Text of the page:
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Name: People v. Vannesse
Case #: B283857
Court: CA Court of Appeal
District 2 DCA
Division: 6
Opinion Date: 05/16/2018
Summary

If a police officer advises a person who is arrested for a DUI offense that his only choice for testing is to submit to a blood test, the test results are admissible in criminal proceedings if the arrestee freely and voluntarily consents to the blood test. Following an accident in which the investigating officer concluded Vannesse was driving under the influence of drugs, or a combination of drugs and alcohol, he was charged with driving under the influence of a drug. (Veh. Code, § 23152, subd. (e).) Vannesse moved to suppress the evidence of a blood test on the ground that his oral and written consent to the blood test was not valid because he was not advised, as required by state law, that he had the choice of either a blood test or a breath test. (See Veh. Code, § 23612, subd. (a)(2)(B).) The officer only told him about the requirement to submit to a chemical test, and that a sample of his blood would be drawn. The motion was denied, and the ruling was affirmed by the appellate division of the superior court. The Court of Appeal transferred the matter to itself. Held: Affirmed. There is no Fourth Amendment violation when a motorist freely and voluntarily consents to a warrantless chemical test of his blood. The Court of Appeal here concluded that substantial evidence supported the finding that Vannesse freely and voluntarily consented to the blood draw. The failure of the officer to comply with section 23612, subdivision (a)(2)(B), did not prejudice Vannesse and is of no constitutional significance. Even if Vannesse had chosen a breath test, the officer could and would have required him to submit to a blood test based on section 23612, subdivision (a)(2)(C), which provides that a person who chooses a breath test may also be required to provide a blood sample if the officer has reasonable cause to believe the person was driving under the influence of drugs and there is a clear indication that a blood test will reveal evidence of the person being under the influence.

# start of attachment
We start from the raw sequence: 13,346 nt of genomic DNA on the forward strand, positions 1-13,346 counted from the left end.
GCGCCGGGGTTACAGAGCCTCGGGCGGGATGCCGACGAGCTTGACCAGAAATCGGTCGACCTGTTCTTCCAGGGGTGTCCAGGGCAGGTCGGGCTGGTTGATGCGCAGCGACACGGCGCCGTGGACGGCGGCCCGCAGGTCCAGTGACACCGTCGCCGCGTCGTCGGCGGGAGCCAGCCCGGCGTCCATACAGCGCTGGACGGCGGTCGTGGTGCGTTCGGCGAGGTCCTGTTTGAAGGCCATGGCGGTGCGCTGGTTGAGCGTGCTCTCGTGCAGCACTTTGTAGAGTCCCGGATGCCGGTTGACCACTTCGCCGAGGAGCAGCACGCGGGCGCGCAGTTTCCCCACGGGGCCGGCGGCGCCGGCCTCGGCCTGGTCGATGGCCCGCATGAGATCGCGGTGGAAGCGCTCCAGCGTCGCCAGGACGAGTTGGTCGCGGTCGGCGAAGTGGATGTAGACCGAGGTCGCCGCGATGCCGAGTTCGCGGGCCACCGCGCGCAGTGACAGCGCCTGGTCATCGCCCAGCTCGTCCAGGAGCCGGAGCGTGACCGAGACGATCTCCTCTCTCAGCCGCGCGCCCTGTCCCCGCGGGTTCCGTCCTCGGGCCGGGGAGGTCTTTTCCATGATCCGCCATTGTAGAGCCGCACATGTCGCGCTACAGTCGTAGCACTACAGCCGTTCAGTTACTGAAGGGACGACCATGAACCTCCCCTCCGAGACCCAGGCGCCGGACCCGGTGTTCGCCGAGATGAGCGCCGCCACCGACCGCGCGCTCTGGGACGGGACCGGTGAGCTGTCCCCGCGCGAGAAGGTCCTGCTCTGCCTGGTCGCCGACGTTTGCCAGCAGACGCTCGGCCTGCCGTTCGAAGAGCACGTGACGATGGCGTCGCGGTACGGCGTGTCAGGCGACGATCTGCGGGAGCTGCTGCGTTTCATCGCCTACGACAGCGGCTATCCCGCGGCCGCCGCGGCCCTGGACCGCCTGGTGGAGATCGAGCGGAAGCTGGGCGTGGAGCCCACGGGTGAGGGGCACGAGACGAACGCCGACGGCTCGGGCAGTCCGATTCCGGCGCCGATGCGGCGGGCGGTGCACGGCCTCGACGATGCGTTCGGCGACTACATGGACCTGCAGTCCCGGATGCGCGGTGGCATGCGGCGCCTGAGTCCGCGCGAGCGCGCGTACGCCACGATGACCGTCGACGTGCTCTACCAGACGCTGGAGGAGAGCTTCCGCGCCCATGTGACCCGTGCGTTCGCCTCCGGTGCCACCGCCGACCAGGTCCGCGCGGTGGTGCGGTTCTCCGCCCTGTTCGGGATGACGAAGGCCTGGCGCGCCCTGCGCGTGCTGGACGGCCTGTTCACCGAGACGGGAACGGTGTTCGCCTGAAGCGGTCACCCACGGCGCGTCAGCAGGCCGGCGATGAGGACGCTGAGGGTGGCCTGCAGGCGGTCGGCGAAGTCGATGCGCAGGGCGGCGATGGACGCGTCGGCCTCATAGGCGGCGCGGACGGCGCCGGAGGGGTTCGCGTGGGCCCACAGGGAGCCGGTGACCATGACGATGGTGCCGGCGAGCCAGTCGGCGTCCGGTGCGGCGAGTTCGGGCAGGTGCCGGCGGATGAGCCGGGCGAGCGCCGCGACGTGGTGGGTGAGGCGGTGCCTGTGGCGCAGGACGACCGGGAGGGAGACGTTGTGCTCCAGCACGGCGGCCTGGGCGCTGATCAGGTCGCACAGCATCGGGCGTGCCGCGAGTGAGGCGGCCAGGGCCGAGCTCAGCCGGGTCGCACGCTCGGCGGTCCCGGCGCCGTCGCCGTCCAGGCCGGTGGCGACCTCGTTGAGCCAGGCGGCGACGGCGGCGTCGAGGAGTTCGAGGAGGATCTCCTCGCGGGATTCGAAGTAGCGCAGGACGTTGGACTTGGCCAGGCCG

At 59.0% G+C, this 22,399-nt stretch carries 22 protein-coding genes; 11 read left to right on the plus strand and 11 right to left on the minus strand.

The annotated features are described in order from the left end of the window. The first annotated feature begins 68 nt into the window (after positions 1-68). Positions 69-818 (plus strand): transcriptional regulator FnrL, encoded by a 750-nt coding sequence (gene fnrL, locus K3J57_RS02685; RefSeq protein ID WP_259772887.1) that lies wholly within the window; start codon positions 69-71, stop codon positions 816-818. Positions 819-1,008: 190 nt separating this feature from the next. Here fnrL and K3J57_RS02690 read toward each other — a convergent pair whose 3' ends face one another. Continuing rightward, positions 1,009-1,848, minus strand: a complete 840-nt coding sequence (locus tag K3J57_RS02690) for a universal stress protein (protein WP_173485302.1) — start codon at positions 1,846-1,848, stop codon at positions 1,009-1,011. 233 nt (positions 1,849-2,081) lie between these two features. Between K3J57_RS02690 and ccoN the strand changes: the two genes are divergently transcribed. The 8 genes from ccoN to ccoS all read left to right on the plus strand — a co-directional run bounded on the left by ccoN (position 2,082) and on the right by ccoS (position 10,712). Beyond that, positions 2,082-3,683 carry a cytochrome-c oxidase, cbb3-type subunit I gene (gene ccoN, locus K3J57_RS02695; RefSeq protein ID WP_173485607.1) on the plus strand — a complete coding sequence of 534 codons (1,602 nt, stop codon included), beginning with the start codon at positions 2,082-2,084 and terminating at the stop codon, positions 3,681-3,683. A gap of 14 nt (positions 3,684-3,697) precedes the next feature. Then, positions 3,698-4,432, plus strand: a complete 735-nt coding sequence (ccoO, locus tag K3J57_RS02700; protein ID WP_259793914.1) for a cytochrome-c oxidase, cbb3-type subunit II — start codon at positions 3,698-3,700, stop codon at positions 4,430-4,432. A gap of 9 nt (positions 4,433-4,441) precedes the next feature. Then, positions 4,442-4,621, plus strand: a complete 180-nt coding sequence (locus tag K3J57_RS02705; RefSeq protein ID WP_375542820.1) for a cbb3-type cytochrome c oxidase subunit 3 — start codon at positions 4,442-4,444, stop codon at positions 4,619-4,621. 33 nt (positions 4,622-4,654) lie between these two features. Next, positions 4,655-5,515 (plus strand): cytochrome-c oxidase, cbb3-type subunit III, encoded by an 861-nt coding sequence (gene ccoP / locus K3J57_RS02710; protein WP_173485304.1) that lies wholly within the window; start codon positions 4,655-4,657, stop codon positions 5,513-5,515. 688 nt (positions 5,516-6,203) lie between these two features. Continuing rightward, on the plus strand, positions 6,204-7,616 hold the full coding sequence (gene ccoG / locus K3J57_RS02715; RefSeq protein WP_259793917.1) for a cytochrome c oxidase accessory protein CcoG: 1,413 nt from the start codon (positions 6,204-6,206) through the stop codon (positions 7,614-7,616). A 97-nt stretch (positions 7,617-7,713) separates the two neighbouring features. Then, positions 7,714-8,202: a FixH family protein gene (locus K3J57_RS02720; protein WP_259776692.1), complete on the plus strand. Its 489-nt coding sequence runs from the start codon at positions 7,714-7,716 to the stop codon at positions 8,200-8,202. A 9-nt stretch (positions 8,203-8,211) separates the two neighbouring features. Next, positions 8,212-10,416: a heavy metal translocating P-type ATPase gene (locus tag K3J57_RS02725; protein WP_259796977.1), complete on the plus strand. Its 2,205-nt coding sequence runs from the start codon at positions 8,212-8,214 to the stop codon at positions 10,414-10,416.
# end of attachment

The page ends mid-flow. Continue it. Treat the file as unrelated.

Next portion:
The full opinion is available on the court’s website here: http://www.courts.ca.gov/opinions/documents/B283857M.PDF